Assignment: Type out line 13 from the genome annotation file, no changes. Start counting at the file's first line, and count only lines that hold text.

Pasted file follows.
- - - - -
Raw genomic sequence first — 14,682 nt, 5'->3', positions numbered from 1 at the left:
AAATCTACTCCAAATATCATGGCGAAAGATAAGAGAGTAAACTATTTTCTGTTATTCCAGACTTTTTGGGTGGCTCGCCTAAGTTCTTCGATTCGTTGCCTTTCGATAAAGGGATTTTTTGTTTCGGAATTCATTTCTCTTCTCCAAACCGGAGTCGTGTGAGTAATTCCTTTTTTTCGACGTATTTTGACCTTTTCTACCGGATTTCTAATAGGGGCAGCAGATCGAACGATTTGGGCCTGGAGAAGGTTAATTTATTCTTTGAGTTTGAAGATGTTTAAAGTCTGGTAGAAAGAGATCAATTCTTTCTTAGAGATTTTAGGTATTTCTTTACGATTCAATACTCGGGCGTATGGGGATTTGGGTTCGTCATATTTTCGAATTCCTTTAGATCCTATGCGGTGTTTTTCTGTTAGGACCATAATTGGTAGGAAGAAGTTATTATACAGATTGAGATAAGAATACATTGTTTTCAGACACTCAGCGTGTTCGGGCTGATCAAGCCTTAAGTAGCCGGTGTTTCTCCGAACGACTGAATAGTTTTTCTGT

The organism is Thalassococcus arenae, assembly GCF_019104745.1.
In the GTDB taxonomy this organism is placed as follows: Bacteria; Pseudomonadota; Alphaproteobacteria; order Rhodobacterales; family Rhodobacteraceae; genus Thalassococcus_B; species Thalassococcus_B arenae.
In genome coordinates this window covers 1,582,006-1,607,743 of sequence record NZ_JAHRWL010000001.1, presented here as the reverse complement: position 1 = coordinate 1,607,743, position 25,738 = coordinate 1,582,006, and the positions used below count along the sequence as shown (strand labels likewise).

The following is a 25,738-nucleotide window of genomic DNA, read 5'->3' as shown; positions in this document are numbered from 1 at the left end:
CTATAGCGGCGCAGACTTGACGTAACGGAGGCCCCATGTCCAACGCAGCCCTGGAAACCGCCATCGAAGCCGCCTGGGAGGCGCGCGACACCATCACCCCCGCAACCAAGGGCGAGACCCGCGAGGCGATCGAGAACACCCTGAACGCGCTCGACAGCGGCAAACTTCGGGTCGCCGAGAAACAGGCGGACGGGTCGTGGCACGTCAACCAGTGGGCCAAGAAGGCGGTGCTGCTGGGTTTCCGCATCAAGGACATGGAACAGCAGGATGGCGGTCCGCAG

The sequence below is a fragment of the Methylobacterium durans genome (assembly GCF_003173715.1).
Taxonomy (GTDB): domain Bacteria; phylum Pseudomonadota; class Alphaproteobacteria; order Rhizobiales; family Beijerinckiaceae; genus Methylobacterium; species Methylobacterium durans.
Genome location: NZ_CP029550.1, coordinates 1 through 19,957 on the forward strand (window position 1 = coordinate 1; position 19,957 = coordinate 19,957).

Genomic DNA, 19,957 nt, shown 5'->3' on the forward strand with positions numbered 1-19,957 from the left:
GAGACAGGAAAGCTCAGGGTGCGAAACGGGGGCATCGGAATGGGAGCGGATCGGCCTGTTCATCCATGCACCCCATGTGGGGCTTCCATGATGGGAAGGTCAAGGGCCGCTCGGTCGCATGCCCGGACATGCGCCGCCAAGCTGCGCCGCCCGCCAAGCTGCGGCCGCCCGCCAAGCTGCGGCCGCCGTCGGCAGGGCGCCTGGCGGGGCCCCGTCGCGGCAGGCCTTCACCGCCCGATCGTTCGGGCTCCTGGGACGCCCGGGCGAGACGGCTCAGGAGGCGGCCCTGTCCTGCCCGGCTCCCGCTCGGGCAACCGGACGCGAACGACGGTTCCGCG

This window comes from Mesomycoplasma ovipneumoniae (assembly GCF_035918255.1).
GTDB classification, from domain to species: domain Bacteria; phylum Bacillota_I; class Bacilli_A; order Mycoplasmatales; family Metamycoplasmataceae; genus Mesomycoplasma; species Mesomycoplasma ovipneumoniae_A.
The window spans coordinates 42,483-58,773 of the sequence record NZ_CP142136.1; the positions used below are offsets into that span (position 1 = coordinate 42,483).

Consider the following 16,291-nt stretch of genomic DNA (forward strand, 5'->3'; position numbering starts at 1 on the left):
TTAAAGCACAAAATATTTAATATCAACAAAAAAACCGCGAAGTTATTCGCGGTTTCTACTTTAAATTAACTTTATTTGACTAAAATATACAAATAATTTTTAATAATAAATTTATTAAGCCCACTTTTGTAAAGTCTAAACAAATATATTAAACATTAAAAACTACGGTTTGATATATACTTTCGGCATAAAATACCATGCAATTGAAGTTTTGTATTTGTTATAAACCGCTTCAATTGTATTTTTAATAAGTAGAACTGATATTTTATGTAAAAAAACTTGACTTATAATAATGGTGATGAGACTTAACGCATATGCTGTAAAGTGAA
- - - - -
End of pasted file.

This window comes from Mesomycoplasma ovipneumoniae (assembly GCF_035918255.1).